O. Chinnappa Reddy, J.
1. The All India Voltas & Volkart Employees Federation are the appellants before us. The very limited question with which we are concerned is whether the amount paid by the company during years 1964-65 and 1965-66 under a scheme styled as 'Super-annuation scheme-Special Retiring Gratuity scheme' is to be added back as 'bonus to employees' as mentioned in Item 2(a) or 'bonus paid to employees in respect of previous accounting years' as mentioned in Item 3(a) of the Second Schedule to the Payment of Bonus Act, 1965 for the purpose of computing the gross profits Under Section 4(b) of the Act The question has been answered in the negative by the National Industrial Tribunal on a reference Under Section 10(2) of the Industrial Disputes Act and by the High Court of Bombay in an application under Articles 226 and 227 of the Constitution. The workmen have preferred this appeal on a certificate by the High Court of Bombay under Article 133 of the Constitution.
2. The relevant paragraphs of the 'Superannuation scheme-Special Retiring Gratuity scheme' are paragraphs 4, 5 and 6 which are as follows :
4. Subject to such exemption as may be granted by General Management, membership of the Superanunation scheme will be compulsory for all employees drawing a basis salary of Rs. 500/-per mensem and above, and optional for all other categories of staff. Once the option is exercised to join the scheme, the concerned employee cannot opt out of it.
5. It will be appreciated that as the company agreed to contribute under normal trading conditions upto two months' basic salary of each member of the Superannuation scheme, this by itself affords substantial security to those who become members of the scheme, since it means that such members are guaranteed for so long as the Superannuation scheme continues, the equivalent pension benefits. It must be made clear that a condition precedent to joining the Superannuation scheme is that each member of the scheme will be called upon to agree in writing not to participate in the annual bonus distributed by the Company and be bound by this for the remainder of his service with the Company. The form of letter to be taken from the concerned employee is referred to in paragraph 6 below.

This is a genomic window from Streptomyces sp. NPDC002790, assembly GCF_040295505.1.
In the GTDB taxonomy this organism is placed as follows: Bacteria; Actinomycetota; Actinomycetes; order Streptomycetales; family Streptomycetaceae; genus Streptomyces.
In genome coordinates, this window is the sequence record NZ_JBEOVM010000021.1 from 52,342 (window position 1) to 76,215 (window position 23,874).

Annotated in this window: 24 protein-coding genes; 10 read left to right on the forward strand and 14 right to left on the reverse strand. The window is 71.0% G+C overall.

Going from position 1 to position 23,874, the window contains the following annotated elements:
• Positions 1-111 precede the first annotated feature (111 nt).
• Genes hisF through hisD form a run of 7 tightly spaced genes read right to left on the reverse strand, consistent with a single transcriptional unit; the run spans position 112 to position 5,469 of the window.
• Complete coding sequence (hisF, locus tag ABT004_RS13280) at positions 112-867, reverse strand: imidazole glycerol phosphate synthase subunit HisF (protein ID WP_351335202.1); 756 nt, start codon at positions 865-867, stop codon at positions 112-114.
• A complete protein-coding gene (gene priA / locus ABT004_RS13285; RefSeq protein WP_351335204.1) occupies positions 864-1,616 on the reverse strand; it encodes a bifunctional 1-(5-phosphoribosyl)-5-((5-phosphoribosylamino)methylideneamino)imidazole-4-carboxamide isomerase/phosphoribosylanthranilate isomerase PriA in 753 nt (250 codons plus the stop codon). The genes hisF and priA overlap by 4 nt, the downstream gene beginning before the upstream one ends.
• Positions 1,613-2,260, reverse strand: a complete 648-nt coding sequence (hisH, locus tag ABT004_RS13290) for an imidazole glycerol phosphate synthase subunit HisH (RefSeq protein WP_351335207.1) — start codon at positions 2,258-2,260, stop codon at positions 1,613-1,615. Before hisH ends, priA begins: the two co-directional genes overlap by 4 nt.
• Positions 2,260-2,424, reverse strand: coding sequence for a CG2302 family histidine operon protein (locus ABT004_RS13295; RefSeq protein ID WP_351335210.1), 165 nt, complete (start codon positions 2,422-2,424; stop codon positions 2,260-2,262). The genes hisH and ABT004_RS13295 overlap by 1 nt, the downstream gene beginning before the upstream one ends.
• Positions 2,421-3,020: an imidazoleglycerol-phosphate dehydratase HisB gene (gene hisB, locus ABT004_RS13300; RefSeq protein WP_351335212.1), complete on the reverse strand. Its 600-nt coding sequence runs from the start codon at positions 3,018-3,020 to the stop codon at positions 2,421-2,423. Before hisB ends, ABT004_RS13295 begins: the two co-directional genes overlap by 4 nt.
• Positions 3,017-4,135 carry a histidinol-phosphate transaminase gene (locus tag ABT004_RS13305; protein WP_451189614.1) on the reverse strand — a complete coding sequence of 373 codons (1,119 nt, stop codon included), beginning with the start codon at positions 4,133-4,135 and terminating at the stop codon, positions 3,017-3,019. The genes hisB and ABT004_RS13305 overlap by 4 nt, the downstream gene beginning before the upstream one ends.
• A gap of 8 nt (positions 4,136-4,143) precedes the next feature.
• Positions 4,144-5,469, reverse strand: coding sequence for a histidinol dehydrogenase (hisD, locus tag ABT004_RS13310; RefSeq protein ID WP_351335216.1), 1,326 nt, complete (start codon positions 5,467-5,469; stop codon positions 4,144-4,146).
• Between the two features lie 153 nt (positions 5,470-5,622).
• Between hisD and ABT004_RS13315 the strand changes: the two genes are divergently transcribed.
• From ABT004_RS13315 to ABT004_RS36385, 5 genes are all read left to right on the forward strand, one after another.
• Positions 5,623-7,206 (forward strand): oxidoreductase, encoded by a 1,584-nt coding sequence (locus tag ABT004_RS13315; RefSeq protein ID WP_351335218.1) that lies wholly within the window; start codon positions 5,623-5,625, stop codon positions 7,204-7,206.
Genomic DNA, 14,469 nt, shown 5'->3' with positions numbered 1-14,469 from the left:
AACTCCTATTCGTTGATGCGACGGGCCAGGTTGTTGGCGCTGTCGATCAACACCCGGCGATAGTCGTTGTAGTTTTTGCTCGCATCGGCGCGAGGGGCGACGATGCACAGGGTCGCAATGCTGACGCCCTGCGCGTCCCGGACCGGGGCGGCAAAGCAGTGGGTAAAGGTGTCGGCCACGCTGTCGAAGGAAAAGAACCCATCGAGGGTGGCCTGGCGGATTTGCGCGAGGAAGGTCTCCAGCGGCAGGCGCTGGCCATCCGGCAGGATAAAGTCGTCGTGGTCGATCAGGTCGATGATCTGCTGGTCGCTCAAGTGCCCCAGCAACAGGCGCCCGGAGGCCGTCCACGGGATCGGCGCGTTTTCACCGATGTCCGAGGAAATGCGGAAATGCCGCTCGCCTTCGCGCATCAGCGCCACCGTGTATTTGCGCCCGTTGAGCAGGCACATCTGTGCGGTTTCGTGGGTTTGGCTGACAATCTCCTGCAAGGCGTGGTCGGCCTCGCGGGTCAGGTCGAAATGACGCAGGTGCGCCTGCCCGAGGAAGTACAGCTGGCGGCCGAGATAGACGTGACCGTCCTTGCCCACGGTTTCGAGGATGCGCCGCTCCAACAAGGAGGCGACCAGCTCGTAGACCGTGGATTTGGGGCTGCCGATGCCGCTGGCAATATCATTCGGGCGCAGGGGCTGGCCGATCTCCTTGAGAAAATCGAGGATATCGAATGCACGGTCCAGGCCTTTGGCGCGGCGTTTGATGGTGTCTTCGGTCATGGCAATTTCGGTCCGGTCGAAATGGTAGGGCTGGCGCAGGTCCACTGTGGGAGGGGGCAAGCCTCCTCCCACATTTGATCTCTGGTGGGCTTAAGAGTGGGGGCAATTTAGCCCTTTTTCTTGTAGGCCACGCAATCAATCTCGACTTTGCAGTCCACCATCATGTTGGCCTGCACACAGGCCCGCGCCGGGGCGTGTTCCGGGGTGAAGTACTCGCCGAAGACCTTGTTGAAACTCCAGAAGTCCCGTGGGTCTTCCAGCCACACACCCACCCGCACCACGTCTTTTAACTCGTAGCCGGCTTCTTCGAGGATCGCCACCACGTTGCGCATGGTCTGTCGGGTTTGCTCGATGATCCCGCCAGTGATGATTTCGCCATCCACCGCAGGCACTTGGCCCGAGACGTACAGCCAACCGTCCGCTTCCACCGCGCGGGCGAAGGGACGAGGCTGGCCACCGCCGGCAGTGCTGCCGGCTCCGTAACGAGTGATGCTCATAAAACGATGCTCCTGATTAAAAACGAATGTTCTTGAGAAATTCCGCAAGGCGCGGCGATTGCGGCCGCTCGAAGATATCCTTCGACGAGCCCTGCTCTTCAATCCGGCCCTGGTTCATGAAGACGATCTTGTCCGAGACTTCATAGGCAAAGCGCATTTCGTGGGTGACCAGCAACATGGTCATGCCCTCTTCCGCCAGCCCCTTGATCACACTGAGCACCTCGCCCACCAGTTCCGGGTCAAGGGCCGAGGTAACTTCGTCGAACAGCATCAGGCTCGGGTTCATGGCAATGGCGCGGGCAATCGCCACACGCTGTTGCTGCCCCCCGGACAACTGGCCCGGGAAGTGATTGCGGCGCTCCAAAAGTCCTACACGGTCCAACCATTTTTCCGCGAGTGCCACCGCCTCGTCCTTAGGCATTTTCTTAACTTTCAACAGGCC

6. In consideration of members of the Superannuation scheme agreeing in writing not to participate in the annual bonus distributed by the Company, a Special Retiring Gratuity scheme will be started for the benefit of such employees and they will, thereafter, be eligible upon retirement, death or termination of service for any reason whatever, to a special Retiring Gratuity of such amount and payable in such instalments as the Directors may at their discretion fix, having regard to the amount of bonus the employee would have received in the course of his service, if they had continued to participate in the distribution of bonus out of annual profits. A form of letter to be taken from the concerned employees who agree not to participate in the annual distribution of bonus is attached herewith and is marked Annexure 'A'.
3. While employees drawing a basic salary of Rs. 500/- or more were obliged to participate in the scheme, employees drawing a basis salary of less than Rs. 500/- had an option to join or not join the scheme. Those employees who did not desire to join the scheme but preferred to receive an annual bonus were required to execute a letter in a form which was prescribed. The form was as follows :
The Managing Director & General Manager, Voltas Limited, Ballard Estate, Bombay-1.
Special Retiring Gratuity Bonus.
As I do not desire to participate in the benefits, the Special Retiring Gratuity scheme effective from Ist September, 1960, I request that F may be permitted to receive in lieu thereof, an annual bonus as may be sanctioned by the Directors at their sole discretion.
2. The above request, if granted by the Company, will be irrevocable as far as I am concerned.